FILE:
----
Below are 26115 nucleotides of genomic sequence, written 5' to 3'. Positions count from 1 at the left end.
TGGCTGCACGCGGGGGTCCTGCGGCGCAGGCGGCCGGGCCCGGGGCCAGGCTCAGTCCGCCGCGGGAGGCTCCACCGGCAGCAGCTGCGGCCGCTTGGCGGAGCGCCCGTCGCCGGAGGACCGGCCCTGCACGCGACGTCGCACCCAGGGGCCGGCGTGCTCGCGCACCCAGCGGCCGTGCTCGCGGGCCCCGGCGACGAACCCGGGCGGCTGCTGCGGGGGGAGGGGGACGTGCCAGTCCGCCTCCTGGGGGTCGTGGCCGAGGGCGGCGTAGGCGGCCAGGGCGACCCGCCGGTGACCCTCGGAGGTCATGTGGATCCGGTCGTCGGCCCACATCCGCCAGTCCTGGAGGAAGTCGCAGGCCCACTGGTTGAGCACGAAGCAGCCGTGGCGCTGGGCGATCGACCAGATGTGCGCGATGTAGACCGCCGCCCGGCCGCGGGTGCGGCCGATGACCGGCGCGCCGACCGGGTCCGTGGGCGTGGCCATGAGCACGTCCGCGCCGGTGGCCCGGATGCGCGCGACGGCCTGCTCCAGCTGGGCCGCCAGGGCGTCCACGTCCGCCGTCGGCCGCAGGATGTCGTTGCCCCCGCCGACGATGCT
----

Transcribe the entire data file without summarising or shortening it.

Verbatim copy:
Below are 26115 nucleotides of genomic sequence, written 5' to 3'. Positions count from 1 at the left end.
TGGCTGCACGCGGGGGTCCTGCGGCGCAGGCGGCCGGGCCCGGGGCCAGGCTCAGTCCGCCGCGGGAGGCTCCACCGGCAGCAGCTGCGGCCGCTTGGCGGAGCGCCCGTCGCCGGAGGACCGGCCCTGCACGCGACGTCGCACCCAGGGGCCGGCGTGCTCGCGCACCCAGCGGCCGTGCTCGCGGGCCCCGGCGACGAACCCGGGCGGCTGCTGCGGGGGGAGGGGGACGTGCCAGTCCGCCTCCTGGGGGTCGTGGCCGAGGGCGGCGTAGGCGGCCAGGGCGACCCGCCGGTGACCCTCGGAGGTCATGTGGATCCGGTCGTCGGCCCACATCCGCCAGTCCTGGAGGAAGTCGCAGGCCCACTGGTTGAGCACGAAGCAGCCGTGGCGCTGGGCGATCGACCAGATGTGCGCGATGTAGACCGCCGCCCGGCCGCGGGTGCGGCCGATGACCGGCGCGCCGACCGGGTCCGTGGGCGTGGCCATGAGCACGTCCGCGCCGGTGGCCCGGATGCGCGCGACGGCCTGCTCCAGCTGGGCCGCCAGGGCGTCCACGTCCGCCGTCGGCCGCAGGATGTCGTTGCCCCCGCCGACGATGCT